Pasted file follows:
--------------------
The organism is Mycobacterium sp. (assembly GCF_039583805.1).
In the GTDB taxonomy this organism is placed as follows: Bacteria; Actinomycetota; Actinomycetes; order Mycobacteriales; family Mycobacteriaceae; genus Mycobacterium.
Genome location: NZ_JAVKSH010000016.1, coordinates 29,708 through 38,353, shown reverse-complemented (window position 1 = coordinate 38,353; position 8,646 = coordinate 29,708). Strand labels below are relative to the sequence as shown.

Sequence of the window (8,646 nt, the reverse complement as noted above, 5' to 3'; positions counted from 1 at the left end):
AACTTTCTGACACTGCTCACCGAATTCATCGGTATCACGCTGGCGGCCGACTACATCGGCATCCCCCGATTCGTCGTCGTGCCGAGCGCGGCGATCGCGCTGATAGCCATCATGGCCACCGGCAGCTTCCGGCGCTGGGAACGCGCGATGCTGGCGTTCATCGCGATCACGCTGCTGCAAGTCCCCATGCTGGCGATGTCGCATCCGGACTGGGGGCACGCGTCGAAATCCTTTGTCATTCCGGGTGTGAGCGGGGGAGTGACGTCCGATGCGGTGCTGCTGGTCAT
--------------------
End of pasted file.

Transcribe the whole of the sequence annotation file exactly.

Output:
The organism is Mycobacterium sp. (assembly GCF_039583805.1).
In the GTDB taxonomy this organism is placed as follows: Bacteria; Actinomycetota; Actinomycetes; order Mycobacteriales; family Mycobacteriaceae; genus Mycobacterium.
Genome location: NZ_JAVKSH010000016.1, coordinates 29,708 through 38,353, shown reverse-complemented (window position 1 = coordinate 38,353; position 8,646 = coordinate 29,708). Strand labels below are relative to the sequence as shown.

Sequence of the window (8,646 nt, the reverse complement as noted above, 5' to 3'; positions counted from 1 at the left end):
AACTTTCTGACACTGCTCACCGAATTCATCGGTATCACGCTGGCGGCCGACTACATCGGCATCCCCCGATTCGTCGTCGTGCCGAGCGCGGCGATCGCGCTGATAGCCATCATGGCCACCGGCAGCTTCCGGCGCTGGGAACGCGCGATGCTGGCGTTCATCGCGATCACGCTGCTGCAAGTCCCCATGCTGGCGATGTCGCATCCGGACTGGGGGCACGCGTCGAAATCCTTTGTCATTCCGGGTGTGAGCGGGGGAGTGACGTCCGATGCGGTGCTGCTGGTCAT